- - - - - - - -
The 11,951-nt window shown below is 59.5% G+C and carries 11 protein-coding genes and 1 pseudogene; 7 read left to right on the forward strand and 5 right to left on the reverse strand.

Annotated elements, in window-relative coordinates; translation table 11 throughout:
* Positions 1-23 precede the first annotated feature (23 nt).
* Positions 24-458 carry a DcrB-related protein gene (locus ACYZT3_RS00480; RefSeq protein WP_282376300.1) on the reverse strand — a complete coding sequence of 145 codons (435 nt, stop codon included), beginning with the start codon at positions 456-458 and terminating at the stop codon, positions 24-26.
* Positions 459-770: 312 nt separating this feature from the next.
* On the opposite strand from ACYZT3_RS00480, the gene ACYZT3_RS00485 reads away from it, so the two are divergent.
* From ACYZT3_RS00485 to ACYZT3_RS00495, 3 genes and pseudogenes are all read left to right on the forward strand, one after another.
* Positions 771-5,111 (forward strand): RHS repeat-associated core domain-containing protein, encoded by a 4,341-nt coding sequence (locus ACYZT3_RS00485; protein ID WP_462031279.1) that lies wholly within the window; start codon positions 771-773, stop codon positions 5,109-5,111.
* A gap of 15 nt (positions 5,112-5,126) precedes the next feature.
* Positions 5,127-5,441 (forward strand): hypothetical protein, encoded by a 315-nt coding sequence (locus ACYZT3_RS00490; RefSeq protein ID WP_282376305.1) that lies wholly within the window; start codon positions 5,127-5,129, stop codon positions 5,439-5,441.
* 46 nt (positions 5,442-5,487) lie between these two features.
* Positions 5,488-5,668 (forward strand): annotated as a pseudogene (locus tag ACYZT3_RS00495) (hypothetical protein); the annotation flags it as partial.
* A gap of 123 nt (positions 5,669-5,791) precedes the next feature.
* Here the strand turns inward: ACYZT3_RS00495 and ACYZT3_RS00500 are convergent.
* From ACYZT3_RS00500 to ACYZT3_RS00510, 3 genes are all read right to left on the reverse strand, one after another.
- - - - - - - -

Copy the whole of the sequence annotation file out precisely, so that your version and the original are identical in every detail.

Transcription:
The 11,951-nt window shown below is 59.5% G+C and carries 11 protein-coding genes and 1 pseudogene; 7 read left to right on the forward strand and 5 right to left on the reverse strand.

Annotated elements, in window-relative coordinates; translation table 11 throughout:
* Positions 1-23 precede the first annotated feature (23 nt).
* Positions 24-458 carry a DcrB-related protein gene (locus ACYZT3_RS00480; RefSeq protein WP_282376300.1) on the reverse strand — a complete coding sequence of 145 codons (435 nt, stop codon included), beginning with the start codon at positions 456-458 and terminating at the stop codon, positions 24-26.
* Positions 459-770: 312 nt separating this feature from the next.
* On the opposite strand from ACYZT3_RS00480, the gene ACYZT3_RS00485 reads away from it, so the two are divergent.
* From ACYZT3_RS00485 to ACYZT3_RS00495, 3 genes and pseudogenes are all read left to right on the forward strand, one after another.
* Positions 771-5,111 (forward strand): RHS repeat-associated core domain-containing protein, encoded by a 4,341-nt coding sequence (locus ACYZT3_RS00485; protein ID WP_462031279.1) that lies wholly within the window; start codon positions 771-773, stop codon positions 5,109-5,111.
* A gap of 15 nt (positions 5,112-5,126) precedes the next feature.
* Positions 5,127-5,441 (forward strand): hypothetical protein, encoded by a 315-nt coding sequence (locus ACYZT3_RS00490; RefSeq protein ID WP_282376305.1) that lies wholly within the window; start codon positions 5,127-5,129, stop codon positions 5,439-5,441.
* 46 nt (positions 5,442-5,487) lie between these two features.
* Positions 5,488-5,668 (forward strand): annotated as a pseudogene (locus tag ACYZT3_RS00495) (hypothetical protein); the annotation flags it as partial.
* A gap of 123 nt (positions 5,669-5,791) precedes the next feature.
* Here the strand turns inward: ACYZT3_RS00495 and ACYZT3_RS00500 are convergent.
* From ACYZT3_RS00500 to ACYZT3_RS00510, 3 genes are all read right to left on the reverse strand, one after another.